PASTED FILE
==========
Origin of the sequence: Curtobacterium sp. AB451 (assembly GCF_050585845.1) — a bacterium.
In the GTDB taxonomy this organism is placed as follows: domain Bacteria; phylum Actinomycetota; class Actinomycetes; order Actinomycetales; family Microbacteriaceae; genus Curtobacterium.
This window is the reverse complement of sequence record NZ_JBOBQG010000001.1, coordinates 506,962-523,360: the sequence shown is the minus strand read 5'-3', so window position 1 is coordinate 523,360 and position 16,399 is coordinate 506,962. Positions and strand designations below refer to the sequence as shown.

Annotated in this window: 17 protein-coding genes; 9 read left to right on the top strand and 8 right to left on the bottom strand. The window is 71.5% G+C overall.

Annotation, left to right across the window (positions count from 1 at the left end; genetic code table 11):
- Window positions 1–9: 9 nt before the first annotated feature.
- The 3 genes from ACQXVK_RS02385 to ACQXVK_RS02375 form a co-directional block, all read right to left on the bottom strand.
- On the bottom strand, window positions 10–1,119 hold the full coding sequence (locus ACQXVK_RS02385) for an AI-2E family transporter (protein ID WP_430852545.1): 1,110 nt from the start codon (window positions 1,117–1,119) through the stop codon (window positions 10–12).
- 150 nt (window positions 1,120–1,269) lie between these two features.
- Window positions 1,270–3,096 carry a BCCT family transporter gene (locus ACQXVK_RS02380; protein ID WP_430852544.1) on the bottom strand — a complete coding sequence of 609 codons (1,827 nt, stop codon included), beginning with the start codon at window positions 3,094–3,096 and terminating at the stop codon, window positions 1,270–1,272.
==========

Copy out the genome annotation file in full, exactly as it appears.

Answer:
Origin of the sequence: Curtobacterium sp. AB451 (assembly GCF_050585845.1) — a bacterium.
In the GTDB taxonomy this organism is placed as follows: domain Bacteria; phylum Actinomycetota; class Actinomycetes; order Actinomycetales; family Microbacteriaceae; genus Curtobacterium.
This window is the reverse complement of sequence record NZ_JBOBQG010000001.1, coordinates 506,962-523,360: the sequence shown is the minus strand read 5'-3', so window position 1 is coordinate 523,360 and position 16,399 is coordinate 506,962. Positions and strand designations below refer to the sequence as shown.

Annotated in this window: 17 protein-coding genes; 9 read left to right on the top strand and 8 right to left on the bottom strand. The window is 71.5% G+C overall.

Annotation, left to right across the window (positions count from 1 at the left end; genetic code table 11):
- Window positions 1–9: 9 nt before the first annotated feature.
- The 3 genes from ACQXVK_RS02385 to ACQXVK_RS02375 form a co-directional block, all read right to left on the bottom strand.
- On the bottom strand, window positions 10–1,119 hold the full coding sequence (locus ACQXVK_RS02385) for an AI-2E family transporter (protein ID WP_430852545.1): 1,110 nt from the start codon (window positions 1,117–1,119) through the stop codon (window positions 10–12).
- 150 nt (window positions 1,120–1,269) lie between these two features.
- Window positions 1,270–3,096 carry a BCCT family transporter gene (locus ACQXVK_RS02380; protein ID WP_430852544.1) on the bottom strand — a complete coding sequence of 609 codons (1,827 nt, stop codon included), beginning with the start codon at window positions 3,094–3,096 and terminating at the stop codon, window positions 1,270–1,272.